Human error behind 142 'missing' Ijok ballot papers

Beh Lih Yi
Nov 19, 07

The 143 ballot papers that could not be accounted for during the Ijok by-election are not ‘missing’ after all, as had been indicated in the official results released by the Election Commission (EC) on April 28.

At a two-hour meeting this morning with election watchdog Malaysians for Free and Fair Elections (Mafrel), the EC attributed the apparent discrepancy to human error by one of its officials.
“The EC said the figure was not right, and that there was only one unreturned ballot paper, which was a postal vote,” said Mafrel chief Abdul Malek Hussin when contacted later.
The election results had revealed that 142 ballot papers had not been returned at one of the voting streams in the Pekan Berjuntai Bestari Utara polling district, and one at the Jaya Setia polling district.
Malek said he was told that an election official had mistakenly recorded the 142 ballot papers as unreturned ballots, when this figure “should have referred to the number of ballot papers not issued”.
While it is normal for a couple of ballot papers not returned at certain polling areas, questions were however raised over 142 ‘missing’ ballot papers from one area alone. [See chart]
Malek said that Mafrel – which in August had urged the EC to probe the incident and make its findings public – is now convinced with the explanation provided.
“If it had been a case of missing ballots, surely the polling agents (of candidates) would have detected it,” Malek argued.
EC chief Abdul Rashid Abdul Rahman (photo) and secretary Kamaruzaman Mohd Noor could not be reached for verification they were in a meeting, ahead of leaving today for a working trip abroad.
Both were among the 12 top officials who had met with the six-member Mafrel delegation at the EC headquarters in Putrajaya to discuss the latter’s observation report on the bitterly-fought Ijok by-election.
Barisan Nasional’s K Parthiban beat PKR then treasurer Khalid Ibrahim with a majority exceeding 3,000 votes.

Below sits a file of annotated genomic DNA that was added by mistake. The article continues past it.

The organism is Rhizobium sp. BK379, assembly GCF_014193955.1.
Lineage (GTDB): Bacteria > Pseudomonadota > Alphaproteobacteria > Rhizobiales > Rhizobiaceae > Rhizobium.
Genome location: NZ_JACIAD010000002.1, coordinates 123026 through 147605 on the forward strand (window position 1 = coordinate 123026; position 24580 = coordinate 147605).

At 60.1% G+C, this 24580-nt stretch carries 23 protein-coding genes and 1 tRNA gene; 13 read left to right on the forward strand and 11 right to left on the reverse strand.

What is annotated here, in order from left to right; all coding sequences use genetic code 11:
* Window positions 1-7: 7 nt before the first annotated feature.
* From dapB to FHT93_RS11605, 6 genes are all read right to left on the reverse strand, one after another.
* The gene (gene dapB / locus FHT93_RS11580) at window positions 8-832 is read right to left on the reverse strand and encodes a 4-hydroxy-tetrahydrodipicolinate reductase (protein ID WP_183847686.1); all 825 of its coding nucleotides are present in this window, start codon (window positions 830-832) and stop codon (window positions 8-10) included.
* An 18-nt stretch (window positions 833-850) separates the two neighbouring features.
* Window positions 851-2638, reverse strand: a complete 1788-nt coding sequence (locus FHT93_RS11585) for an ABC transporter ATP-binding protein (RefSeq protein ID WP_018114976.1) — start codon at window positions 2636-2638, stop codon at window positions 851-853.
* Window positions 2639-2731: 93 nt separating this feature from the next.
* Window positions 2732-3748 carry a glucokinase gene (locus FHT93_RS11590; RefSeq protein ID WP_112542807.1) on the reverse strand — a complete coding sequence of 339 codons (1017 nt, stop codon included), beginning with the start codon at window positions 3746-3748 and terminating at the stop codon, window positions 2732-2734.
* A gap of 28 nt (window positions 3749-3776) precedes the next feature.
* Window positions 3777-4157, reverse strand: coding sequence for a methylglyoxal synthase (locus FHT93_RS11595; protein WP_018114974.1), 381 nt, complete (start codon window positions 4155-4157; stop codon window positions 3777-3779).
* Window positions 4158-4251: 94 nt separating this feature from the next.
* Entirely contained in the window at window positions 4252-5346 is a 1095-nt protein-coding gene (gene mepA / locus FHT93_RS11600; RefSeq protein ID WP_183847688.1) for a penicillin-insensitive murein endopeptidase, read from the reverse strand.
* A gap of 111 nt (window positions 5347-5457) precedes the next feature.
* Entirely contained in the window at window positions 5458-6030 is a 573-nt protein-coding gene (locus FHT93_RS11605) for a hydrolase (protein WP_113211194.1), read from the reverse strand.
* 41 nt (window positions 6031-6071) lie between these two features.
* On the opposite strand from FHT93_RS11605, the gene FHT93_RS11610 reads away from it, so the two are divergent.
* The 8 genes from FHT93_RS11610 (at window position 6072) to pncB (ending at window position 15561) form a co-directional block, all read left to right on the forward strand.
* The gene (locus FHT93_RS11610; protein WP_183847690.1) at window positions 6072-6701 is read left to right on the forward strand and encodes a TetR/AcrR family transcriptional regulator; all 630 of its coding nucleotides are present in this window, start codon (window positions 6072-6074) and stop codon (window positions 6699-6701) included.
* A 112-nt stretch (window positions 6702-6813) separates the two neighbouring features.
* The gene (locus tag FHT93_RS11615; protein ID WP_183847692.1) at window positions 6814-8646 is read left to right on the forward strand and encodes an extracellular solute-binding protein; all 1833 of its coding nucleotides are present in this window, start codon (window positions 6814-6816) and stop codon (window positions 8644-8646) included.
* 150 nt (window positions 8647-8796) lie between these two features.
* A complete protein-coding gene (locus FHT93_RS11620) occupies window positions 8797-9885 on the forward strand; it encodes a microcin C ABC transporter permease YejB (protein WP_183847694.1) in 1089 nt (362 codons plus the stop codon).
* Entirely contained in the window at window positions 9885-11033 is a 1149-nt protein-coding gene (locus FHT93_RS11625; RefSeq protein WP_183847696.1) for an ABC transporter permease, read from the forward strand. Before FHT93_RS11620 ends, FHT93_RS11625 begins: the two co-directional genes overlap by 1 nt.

Longer campaign period
In a related development, the EC has agreed to set a longer campaign period for the coming general election, widely speculated to be called by early next year.
“The EC agreed because (fixing the campaign period) is within the its power,” Malek said, adding that the EC did not specify the duration.
“The last general election had only eight days of campaigning. Mafrel has asked for 14 days this time and the EC promised to look into this.”
Opposition political parties had criticised the 2004 campaign period as the shortest in electoral history, saying this had jeopardised their chance to lobby voters face-to-face in remote areas, especially in view of limited access to the media.
Malek said the EC had also informed him that it would not allow international observers to monitor the next general election – only Mafrel would be issued with accreditation for this purpose.
“Nevertheless, according to EC, so far no international or domestic organisations have applied for accreditation, so we can’t say the EC reject this request,” he noted.
Malek also said the EC chief had suggested that Mafrel seeks government funds to carry out election monitoring – an idea which Malek said the body would consider.